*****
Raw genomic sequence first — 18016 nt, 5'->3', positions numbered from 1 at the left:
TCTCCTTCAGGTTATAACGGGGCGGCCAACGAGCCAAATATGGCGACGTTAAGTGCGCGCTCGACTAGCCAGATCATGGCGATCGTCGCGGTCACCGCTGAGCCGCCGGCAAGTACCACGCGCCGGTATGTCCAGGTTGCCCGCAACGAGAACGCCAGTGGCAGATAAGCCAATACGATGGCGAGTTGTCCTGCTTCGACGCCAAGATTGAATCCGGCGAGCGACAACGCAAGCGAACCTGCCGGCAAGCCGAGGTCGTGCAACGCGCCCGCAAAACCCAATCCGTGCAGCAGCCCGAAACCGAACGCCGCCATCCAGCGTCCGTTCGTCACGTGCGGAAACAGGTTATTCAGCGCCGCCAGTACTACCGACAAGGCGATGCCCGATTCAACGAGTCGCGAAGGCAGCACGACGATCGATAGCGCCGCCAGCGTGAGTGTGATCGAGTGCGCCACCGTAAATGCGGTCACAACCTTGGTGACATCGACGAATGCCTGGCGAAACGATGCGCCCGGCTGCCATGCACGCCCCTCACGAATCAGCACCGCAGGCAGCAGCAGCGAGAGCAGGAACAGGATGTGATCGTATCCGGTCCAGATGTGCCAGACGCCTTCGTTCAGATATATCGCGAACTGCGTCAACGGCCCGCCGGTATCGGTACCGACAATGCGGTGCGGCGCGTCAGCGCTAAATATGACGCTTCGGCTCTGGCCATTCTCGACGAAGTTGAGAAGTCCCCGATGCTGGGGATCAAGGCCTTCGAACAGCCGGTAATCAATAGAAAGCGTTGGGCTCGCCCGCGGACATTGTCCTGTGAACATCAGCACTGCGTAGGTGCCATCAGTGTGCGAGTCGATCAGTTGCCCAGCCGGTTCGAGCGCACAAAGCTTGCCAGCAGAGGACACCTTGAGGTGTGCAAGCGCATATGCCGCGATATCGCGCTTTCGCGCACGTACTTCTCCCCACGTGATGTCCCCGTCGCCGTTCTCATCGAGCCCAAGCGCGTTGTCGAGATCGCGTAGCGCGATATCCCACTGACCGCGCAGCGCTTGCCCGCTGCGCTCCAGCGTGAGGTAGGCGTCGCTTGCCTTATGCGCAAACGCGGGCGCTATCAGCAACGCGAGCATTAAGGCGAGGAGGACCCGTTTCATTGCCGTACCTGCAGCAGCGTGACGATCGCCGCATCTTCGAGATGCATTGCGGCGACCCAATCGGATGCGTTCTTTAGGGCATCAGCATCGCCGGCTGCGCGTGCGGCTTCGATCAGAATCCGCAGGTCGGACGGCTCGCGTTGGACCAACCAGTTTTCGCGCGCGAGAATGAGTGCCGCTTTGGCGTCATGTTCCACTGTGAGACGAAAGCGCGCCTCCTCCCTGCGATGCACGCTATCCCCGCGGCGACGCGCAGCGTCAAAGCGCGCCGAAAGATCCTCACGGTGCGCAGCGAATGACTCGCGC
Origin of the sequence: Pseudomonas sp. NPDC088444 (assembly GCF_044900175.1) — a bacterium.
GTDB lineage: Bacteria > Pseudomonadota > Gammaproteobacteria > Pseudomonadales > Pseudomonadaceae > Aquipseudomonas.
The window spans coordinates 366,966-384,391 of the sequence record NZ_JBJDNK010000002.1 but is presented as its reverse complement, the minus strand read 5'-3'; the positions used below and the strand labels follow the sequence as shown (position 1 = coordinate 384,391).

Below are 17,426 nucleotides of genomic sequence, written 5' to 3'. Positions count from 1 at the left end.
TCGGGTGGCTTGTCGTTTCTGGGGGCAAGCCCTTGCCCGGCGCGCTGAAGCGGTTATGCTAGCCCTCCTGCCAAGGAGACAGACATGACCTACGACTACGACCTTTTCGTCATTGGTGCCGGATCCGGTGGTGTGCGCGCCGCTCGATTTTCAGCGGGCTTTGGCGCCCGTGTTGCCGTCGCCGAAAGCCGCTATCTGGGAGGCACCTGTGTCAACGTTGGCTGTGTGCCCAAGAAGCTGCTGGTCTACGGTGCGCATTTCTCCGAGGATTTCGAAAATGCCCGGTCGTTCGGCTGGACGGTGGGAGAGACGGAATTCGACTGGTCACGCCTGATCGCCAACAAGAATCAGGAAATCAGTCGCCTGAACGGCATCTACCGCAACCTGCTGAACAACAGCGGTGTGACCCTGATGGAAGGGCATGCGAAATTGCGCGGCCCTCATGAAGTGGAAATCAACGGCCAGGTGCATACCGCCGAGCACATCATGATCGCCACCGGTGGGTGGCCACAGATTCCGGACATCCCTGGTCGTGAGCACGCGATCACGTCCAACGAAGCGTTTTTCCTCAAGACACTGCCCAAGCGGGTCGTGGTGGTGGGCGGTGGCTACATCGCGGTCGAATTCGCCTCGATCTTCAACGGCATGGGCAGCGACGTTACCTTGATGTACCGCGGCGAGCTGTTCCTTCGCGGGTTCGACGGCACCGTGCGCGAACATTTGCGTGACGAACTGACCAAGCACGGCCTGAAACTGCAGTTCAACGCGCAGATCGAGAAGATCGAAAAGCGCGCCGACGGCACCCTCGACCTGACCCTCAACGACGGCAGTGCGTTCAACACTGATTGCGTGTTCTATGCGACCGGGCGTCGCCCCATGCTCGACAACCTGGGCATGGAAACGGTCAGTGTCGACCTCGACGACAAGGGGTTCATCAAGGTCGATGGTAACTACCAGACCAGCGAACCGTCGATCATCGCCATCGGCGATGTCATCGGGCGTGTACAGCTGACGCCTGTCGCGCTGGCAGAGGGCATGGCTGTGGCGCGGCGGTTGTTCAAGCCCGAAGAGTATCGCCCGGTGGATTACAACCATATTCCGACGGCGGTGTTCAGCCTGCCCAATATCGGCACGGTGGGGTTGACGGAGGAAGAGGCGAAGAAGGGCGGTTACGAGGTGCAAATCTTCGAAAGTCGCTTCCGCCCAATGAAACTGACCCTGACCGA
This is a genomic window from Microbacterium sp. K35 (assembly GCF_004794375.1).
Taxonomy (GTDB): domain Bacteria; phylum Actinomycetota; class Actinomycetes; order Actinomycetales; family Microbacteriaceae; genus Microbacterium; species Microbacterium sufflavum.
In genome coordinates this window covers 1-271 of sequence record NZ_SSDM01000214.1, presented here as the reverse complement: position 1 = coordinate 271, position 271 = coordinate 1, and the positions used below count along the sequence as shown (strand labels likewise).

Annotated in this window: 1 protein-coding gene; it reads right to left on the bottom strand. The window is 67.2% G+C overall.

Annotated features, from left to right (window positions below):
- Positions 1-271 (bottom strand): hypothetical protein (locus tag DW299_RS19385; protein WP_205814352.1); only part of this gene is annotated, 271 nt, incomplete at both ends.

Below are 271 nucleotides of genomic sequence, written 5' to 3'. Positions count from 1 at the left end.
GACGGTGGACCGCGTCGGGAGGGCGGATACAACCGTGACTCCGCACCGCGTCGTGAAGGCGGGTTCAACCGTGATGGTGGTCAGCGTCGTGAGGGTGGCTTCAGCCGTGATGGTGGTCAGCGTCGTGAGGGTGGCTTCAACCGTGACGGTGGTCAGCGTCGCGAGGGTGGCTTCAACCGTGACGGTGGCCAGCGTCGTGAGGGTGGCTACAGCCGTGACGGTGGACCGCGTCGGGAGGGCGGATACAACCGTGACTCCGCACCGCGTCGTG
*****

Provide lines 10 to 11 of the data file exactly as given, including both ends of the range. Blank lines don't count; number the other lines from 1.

In genome coordinates this window covers 1-271 of sequence record NZ_SSDM01000214.1, presented here as the reverse complement: position 1 = coordinate 271, position 271 = coordinate 1, and the positions used below count along the sequence as shown (strand labels likewise).

Annotated in this window: 1 protein-coding gene; it reads right to left on the bottom strand. The window is 67.2% G+C overall.